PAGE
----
by Daniel A. Kaufman
What strikes me more than anything about our current moment is how utterly alien the dominant zeitgeist is from that of just a few decades ago. Increasingly, I find myself unable even to comprehend people’s reactions to social, political, and cultural developments, let alone identify with them. This rather abrupt estrangement is jarring, causing daily life to take on an air of unreality, and far more than my encroaching physical decrepitude, it is what makes me feel old.
The 25 propositions below say things that pretty much everyone in the United States understood until five proverbial minutes ago. I collect them here, not just as a reminder of how much things have changed in such a short time, but because together, they represent a wisdom about life that is needed today more than ever before.
 You can’t always get what you want or deserve. Indeed, you often will not get what you want or deserve.
 Who and what you are is only partly self-determined. And it’s not the larger part.
 How you are characterized, spoken about, and identified by others is not generally up to you.
 Confronting strangers with a raftload of stipulations as to how they must engage with you assumes that they care to engage with you in the first place, which may be untrue. And if they do, they probably will cease wanting to, unless you bring something so extraordinary to the table that it justifies all the trouble.
 You cannot make another person like or respect you. Nor can you make them act as if they do. And if you could, it wouldn’t mean anything and shouldn’t satisfy you.
 Justice will only ever be partially served, no matter what you do, and it is dangerous to make its pursuit overriding of all other considerations.
 The right of young people to create the world they want to live in is matched by the right of prior generations not to have the world they went to great effort to create [often at great cost] screwed up.
 Not discounting individual cases which may vary widely, as a general matter, no one living in the US and born after the Second World War is less “safe” or experiencing greater hardship or deprivation than those belonging to the generations behind them.
 What we think of as “progress” is and always has been a mixture of steps forward and steps backward. Some things get better and some things get worse. [This in no way contradicts .]
 With regard to the relative merits of X and Y, a person who has experienced both is a better judge than a person who has only experienced one.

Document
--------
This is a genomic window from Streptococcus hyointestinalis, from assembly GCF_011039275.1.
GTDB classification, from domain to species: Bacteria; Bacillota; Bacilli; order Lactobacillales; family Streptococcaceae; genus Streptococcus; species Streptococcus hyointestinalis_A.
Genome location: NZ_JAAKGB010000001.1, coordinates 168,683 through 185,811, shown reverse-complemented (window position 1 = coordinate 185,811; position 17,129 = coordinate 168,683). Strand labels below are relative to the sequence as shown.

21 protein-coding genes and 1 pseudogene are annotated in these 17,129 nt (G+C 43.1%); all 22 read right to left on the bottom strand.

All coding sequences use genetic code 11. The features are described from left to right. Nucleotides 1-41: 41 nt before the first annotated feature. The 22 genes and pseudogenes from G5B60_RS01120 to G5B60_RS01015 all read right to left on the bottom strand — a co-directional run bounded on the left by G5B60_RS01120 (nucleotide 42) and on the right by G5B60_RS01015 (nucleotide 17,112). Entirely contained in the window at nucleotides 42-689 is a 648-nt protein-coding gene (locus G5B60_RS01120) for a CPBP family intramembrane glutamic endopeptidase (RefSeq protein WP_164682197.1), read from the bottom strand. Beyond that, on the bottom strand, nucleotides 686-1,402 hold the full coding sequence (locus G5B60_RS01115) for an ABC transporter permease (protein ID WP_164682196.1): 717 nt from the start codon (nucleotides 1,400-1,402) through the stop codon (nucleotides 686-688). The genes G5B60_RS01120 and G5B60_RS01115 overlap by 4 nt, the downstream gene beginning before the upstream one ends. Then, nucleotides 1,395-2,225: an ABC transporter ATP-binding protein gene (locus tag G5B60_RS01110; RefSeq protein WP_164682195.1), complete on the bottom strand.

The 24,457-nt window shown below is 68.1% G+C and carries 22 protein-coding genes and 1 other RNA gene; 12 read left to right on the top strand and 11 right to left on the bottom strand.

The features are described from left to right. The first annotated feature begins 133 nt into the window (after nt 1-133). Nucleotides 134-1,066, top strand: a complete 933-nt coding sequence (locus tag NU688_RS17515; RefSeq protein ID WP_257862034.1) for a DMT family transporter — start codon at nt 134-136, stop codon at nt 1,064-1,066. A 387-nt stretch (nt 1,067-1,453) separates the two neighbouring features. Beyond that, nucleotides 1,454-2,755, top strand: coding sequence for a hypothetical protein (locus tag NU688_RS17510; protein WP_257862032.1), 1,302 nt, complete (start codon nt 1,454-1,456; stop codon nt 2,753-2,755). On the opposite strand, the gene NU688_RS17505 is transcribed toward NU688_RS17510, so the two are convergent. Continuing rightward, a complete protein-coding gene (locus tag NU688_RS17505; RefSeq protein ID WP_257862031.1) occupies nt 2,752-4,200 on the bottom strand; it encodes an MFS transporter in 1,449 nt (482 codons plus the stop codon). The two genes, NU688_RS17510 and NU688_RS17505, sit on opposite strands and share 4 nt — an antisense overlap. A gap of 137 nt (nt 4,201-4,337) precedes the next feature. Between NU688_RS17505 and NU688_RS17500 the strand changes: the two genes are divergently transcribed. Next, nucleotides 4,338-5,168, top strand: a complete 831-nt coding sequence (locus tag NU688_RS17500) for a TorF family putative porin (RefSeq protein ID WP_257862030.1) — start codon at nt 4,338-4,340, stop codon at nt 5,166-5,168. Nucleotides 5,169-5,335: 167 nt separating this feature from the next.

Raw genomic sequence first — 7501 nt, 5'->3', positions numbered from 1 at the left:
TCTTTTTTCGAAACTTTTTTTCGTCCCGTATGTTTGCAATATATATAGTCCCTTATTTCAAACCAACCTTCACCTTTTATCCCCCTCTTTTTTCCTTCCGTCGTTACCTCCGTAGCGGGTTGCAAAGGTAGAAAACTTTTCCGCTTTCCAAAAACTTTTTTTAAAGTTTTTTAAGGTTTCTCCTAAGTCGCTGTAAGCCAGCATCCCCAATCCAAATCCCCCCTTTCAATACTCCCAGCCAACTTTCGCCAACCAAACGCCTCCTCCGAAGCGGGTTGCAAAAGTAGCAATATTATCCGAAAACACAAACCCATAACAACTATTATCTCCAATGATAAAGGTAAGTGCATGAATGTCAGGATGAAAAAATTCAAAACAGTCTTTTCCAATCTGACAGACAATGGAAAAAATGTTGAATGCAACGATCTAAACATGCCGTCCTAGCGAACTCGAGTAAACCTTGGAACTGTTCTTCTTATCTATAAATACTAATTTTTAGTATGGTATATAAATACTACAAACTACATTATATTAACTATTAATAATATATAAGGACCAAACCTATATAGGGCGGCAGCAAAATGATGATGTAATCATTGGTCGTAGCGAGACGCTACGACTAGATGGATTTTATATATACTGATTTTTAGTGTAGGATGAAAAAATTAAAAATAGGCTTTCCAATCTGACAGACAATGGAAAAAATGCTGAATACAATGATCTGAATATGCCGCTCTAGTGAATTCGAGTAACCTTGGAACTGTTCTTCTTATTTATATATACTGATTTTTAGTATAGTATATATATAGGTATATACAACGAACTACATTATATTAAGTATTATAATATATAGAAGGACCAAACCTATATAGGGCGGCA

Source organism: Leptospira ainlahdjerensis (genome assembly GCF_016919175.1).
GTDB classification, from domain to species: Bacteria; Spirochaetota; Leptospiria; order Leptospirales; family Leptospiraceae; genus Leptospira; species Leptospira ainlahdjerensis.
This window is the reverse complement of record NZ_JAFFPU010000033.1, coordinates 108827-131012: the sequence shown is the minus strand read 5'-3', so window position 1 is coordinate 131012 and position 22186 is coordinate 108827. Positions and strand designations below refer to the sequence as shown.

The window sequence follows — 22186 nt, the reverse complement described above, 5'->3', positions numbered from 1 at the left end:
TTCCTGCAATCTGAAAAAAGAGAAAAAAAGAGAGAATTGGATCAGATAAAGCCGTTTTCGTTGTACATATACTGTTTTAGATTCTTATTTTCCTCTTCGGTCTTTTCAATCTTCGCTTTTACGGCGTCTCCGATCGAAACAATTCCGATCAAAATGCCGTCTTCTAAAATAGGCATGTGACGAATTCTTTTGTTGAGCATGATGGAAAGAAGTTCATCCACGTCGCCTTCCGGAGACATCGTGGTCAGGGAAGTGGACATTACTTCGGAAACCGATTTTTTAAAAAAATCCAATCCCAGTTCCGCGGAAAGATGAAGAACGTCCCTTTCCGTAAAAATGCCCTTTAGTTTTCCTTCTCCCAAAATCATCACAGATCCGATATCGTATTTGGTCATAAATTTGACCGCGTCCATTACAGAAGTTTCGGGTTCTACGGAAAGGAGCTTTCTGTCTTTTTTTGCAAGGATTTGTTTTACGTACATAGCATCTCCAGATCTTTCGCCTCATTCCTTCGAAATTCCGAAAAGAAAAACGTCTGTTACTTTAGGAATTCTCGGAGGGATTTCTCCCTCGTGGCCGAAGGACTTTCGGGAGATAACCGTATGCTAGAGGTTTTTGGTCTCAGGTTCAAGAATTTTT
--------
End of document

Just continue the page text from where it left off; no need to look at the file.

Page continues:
Even for those who live in modern, developed, peaceful nations and who are financially well off, life contains more suffering than happiness.
 Every person will have to act badly at some point in his or her life, and for most of us, it will be more than once, perhaps even many times. This is a part of the human condition and cannot be changed and is one reason why we must be forgiving of ourselves and of one another.
 Good times are precious and rare and should be cherished. They should not be expected. Nor should they be scorned on behalf of some spurious conception of virtue.
 Safety is an instrumental good, not an intrinsic one.
 Offense, insult, and hurt feelings are not particularly important, other than to oneself and to one’s intimates. This does not mean that you should go out of your way to offend others but rather that if you are offended, you shouldn’t be surprised if those outside your friends-and-family circle aren’t inclined to make a federal case out of it.
 You don’t accost random strangers on the street and unload your personal meshugas on them, because it’s not their business and they don’t give a damn. Nothing about these reasons fails to apply when you replace ‘street’ with ‘internet’.
 Scores of millions of people, most of whom neither know nor live near one another, cannot constitute a “community.”
 On most occasions, in most circumstances, manners matter more than morals.
 One should care more about one’s intimates than about total strangers.
 Politics should matter less to you than your family and friends.
 For most people, “self-improvement” pursued too rigorously, too consciously, or too much achieves the opposite of the intended effect.
 The most virtuous people are the quietest about it. The least are the loudest.
 Terrible people have produced and continue to produce great works of art and popular culture, the value of which persists, regardless of the character or conduct of their creators. [Bill Cosby’s standup comedy from the 1960’s and 70’s, which remains among the best in the genre, is a good example].
 The point of engaging with arts and entertainment is not to develop a deep, personal investment in the character of artists and entertainers whom you don’t know and never will.
 The best comedy is almost always laced with cruelty.